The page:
Yesterday a celebrated actor in the Indian Film Industry was found dead in his house. Preliminary reports suggest that he died by suicide.
Ever since then, my social media is full of people with long captions about mental health and how depression is real. Most of these statuses are either copy-pasted from each others’ feed or share suicide prevention helpline numbers from both unverifiable and vague sources alike. The fear of missing out is real. No one wants to let their followers think that they don’t care- after all, cinema is a religion here & I agree sometimes the loss feels personal.
My generation grows up on a healthy diet of Twitter & Instagram, knows how to be political online, knows how to evoke emotions and express their anger on the Internet- but does this online activism ever get translated into real, on-ground actions?
When it comes to mental health in desi societies, the stigma is far too real and suffocating. And it makes sense too; it is preposterous to expect a society to “care” about mental health issues if they don’t understand them in the first place. I agree that the entire concept of mental health issues is complex for an average person to grasp completely, especially to those who grow up oblivious even to its existence. The term ‘mental health’ includes more common temporary and severe moments of anxiety and depression, to acute chronic conditions such as schizophrenia or bipolar disorders. The institutional barriers, systemic stigma, and the lack of a robust social infrastructure do not help either.
In Indian families, mental health issues are often seen as an extension of other ‘real problems’, and thus, all efforts are focused on fixing that instead of taking the person suffering to a professional psychiatrist or a counselor. It’s common for families to start looking for ‘rishtas’ for their kids if they seem a little aloof or withdrawn. For Indians, mental health issues don’t exist, it is just ‘dimag ka veham’ or in other words, a figment of our imagination. India accounts for 37% of the world’s suicides among women and 24% among men. Mental health in our country is a public health crisis and yet has been ignored for decades.
So the question arises- How come a society that completely overlooks and even unflinchingly mocks mental health issues suddenly starts trending hashtags and a barrage of well-meaning but cosmetic tweets on mental health every time someone famous passes?
You see, social media by its very definition and structure is intrinsically performative. It rests the power in the hands of the user to create a desirable image of how they want to be perceived. Everyone on the Internet is, in one way or the other, always performing, pretending to be a better version of themselves.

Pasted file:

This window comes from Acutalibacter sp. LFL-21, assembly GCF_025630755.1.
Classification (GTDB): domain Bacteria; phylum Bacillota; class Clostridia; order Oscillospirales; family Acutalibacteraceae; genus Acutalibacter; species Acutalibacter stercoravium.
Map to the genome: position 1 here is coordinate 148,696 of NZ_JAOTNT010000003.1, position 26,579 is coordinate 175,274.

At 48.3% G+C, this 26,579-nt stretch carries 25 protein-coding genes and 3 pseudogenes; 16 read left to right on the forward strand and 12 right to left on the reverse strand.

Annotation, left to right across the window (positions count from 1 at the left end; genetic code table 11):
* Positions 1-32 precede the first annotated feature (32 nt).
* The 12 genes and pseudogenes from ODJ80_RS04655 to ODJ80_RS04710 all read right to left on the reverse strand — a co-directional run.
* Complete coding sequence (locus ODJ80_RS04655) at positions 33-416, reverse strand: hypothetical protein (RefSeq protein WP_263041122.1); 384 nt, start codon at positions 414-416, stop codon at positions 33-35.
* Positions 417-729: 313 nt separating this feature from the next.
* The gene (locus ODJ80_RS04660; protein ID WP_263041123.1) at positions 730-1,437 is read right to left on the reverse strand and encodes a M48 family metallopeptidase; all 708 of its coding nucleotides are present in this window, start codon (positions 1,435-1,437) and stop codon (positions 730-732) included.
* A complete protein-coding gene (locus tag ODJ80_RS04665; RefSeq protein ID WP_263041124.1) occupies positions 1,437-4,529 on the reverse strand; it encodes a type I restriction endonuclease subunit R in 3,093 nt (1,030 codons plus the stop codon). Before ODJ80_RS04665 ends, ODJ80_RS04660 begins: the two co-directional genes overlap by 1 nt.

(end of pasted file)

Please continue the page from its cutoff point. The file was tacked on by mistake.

We made being “woke” cool and hip and, thus, slowly began the acceptance and celebration of merely acting out the notions of activism to gain social capital rather than engaging in real action.
Somewhere down the line, the boundaries of real actions and performances became blurry, and being ‘woke’ became a social capital currency. In such a scenario, it makes sense that we have become more focused on performing activism in order to gain social capital than seeking to change the status quo from within.
Making real-life, tangible changes is challenging, uncomfortable, and hard work. People openly talking about their own mental health issues are still judged and isolated. Consequently, it’s not only convenient but also hugely self-rewarding to jump on the bandwagon of awareness and mental health activism online rather than making real efforts and fight the system from within.
Amongst all those trending hashtags and tweets, you will also come across deeply problematic stances that say things like, “Suicide is selfish” or “How you just need to be positive”. When people speak out of the mere need to feel included for causes that don’t affect them, there is an evident disconnect in what is to be said and done, and how it is to be said and done. This can often be very triggering to the people actually suffering and causes more harm than help.
It’s time we stop patting ourselves on the back for doing the bare minimum and realize that it’s not about us and our online persona. As a society, we all need to be a little more authentic to ourselves. Even though the art of performing on the internet is easy, accessible, and instantly gratifying to our egos, let’s not forget that if our behavior and values are not in alignment with what we are posting it’s useless and sad.
What can you do more:
- Be a good listener
- Actively check on people around you
- Seek help if you are struggling
- Donate to mental health organizations
- Sponsor therapy for someone who cannot afford it
- Move beyond performative activism
- Educate yourself, read about mental health. The Internet is an amazing resource for those who want to learn.
Real activism requires honesty and awareness of what our place is in this long and hard fight against mental health stigma.
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